I’ve mostly remained ambivalent about the drug legalization: I can see how some methods of enforcement in the War on Drugs leads to abuse, but drugs such as meth and heroin cause more problems for those around the abuser. They won’t just disappear when drugs turn legal, and it won’t solve the problem of addiction.

    • #2
    • January 9, 2018, at 2:41 PM PDT
    • 12 likes
  3. Vicryl Contessa Thatcher
    Vicryl Contessa Post author

    RightAngles (View Comment):
    Good grief. They should have you testify in Congress.

    I feel like that wouldn’t go over well. I’m far less eloquent in real life.

    • #3
    • January 9, 2018, at 2:43 PM PDT
    • 10 likes
  4. Front Seat Cat Member

    I can hardly type through the tears. There are hardly words after what I just read. VC – what is the solution here? I did a post on not legalizing marijuana, but there is a much bigger picture that has gotten much worse during Obama. Was it this bad 9 years ago? I see a mental health crisis, a drug crisis, a homelessness crisis, a healthcare crisis, a health insurance crisis, a healthcare provider crisis, a mental health crisis, rolled into a super-volcanic eruption in American society, that shows a society unable to cope with the Pandora’s Box of problems we have allowed to get worse and worse.

    During Bush’s years, I think it was better – there was encouragement for more faith-based help for broken people – an acknowledgement that the government cannot do it all, and doesn’t do it that well. It doesn’t seem that Obamacare has solved these ills, by allowing illegal drugs and gangs into the country, or demonizing police officers, or not addressing the homeless crisis.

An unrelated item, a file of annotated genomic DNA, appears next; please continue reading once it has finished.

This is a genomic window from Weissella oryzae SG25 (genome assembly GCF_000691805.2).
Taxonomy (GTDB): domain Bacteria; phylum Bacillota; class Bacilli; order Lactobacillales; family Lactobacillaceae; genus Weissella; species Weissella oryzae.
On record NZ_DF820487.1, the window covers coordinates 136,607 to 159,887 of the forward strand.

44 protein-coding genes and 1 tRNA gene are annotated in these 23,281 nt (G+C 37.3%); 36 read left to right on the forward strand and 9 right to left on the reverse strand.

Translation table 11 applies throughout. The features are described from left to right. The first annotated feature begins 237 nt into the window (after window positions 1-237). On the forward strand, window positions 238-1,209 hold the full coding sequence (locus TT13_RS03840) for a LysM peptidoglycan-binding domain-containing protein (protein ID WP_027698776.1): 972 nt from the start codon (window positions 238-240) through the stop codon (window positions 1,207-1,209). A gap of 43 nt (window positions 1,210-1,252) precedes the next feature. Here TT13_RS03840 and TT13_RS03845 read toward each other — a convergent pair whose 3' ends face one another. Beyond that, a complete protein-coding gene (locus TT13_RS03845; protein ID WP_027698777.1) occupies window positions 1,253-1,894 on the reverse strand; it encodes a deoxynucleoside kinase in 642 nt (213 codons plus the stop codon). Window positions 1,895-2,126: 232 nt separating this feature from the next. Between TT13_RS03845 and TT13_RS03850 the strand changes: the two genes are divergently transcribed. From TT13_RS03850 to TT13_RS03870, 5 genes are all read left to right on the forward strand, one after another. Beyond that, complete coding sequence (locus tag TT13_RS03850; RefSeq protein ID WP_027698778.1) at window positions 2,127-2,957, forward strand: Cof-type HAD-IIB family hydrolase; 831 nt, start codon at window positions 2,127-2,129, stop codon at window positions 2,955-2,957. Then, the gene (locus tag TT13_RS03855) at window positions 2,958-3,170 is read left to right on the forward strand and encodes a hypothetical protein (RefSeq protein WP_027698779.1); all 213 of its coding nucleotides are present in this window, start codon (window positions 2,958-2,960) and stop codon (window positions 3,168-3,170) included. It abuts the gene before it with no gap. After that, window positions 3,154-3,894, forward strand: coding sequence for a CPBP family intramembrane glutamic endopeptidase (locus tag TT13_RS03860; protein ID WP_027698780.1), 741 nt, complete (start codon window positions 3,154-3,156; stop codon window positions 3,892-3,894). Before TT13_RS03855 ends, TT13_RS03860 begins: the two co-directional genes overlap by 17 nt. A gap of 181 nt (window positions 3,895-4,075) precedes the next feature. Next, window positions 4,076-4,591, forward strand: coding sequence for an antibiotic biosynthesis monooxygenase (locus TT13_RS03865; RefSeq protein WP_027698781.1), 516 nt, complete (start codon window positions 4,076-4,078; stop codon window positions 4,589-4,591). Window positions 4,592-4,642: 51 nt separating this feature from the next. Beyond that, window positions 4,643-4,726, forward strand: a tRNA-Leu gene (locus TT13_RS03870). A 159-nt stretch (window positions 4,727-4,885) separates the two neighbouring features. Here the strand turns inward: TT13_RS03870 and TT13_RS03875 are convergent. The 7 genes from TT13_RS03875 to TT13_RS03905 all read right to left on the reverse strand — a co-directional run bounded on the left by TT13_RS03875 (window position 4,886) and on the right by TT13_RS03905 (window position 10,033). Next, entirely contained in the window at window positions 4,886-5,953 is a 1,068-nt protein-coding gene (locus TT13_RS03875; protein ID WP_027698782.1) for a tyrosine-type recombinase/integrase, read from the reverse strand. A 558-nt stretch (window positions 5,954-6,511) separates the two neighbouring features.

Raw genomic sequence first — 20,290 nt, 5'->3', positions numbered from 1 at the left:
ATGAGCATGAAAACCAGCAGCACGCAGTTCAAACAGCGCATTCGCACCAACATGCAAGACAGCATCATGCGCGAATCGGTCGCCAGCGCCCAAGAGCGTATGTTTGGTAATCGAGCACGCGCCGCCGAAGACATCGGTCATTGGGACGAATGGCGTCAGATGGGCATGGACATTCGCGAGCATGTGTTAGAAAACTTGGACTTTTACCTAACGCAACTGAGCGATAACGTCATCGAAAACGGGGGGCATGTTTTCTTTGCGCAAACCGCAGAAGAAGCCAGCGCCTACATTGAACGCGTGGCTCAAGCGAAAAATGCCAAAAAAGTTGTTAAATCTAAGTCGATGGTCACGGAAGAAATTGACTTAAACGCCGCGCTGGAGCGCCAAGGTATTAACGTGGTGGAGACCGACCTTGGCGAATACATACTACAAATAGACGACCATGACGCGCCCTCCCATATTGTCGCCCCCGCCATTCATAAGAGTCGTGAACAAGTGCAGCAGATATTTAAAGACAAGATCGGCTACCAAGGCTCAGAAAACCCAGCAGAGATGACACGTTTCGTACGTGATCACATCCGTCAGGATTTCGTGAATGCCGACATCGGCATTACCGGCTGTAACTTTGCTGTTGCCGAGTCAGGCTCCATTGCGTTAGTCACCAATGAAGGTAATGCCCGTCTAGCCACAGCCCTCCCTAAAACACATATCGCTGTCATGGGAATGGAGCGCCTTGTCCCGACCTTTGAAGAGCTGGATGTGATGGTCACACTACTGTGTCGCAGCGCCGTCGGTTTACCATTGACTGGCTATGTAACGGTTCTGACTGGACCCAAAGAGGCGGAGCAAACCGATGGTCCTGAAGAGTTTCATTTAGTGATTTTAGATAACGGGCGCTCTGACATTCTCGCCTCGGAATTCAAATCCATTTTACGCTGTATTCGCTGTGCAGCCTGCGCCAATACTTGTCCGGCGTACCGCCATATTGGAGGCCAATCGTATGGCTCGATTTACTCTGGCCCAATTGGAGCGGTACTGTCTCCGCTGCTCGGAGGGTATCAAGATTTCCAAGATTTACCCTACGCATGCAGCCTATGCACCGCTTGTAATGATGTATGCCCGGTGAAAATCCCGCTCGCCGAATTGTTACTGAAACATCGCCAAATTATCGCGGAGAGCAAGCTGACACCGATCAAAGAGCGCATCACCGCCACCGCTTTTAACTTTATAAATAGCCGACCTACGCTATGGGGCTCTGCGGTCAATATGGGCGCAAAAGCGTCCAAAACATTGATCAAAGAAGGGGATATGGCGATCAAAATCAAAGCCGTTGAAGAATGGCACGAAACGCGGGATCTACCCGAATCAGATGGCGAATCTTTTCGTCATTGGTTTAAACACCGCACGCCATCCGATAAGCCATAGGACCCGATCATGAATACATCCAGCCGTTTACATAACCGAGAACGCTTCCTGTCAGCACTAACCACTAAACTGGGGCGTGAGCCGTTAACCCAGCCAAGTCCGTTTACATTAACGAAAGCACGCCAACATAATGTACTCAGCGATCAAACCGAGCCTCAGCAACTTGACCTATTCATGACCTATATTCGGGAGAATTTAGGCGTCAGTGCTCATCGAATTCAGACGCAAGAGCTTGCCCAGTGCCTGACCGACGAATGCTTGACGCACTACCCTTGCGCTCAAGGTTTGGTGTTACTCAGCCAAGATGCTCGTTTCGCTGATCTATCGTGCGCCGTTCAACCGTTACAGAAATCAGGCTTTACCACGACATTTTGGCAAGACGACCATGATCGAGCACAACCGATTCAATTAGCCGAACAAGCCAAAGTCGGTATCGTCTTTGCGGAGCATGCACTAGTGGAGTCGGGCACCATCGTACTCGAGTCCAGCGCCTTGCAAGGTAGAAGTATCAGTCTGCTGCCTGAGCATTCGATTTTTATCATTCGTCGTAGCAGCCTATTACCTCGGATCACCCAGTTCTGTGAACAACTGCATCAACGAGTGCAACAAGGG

What kind of changes do you and your fellow healthcare providers need, from the government, society, and locally? I am sad to read that Portland has this problem, because I know it is a snapshot of every town. PS God bless what you have chosen to do for a living.

    • #4
    • January 9, 2018, at 2:50 PM PDT
    • 12 likes
  5. Bryan G. Stephens Thatcher

    You are singing from my playbook VC! The last thing America needs is more addicts. Making all drugs legal will lead to more people trying them and more addicts. I am amazed that the same people that go on about how much damage alcohol causes, “and it’s legal” cannot understand it when I go: Yes. It is legal. Alcohol is not extra bad, it is extra used.

    Homelessness and Mental Illness and Substance Abuse are tied together. We are not addressing any of this today in our society in any serious way. Homelessness is not caused by lack of affordable housing. It is caused because people cannot engage in the behaviors that will keep them housed. Drugs and Mental Illness are the chief reasons for this.

    Libertarians have no real answer for either, because they refuse to acknowledge that addicts and the mentally ill are no longer rational actors. Taking a “that is what they have coming” attitude will not help. They will continue to exist, and we will pay for them. Now, I suppose libertarians would be all for telling and ED that it can turn people away. One more reason that sorry political approach should be shunned. Our society has the resources to address these issues if we choose, but we don’t. Neither party cares. The middle class only cares when it effects them.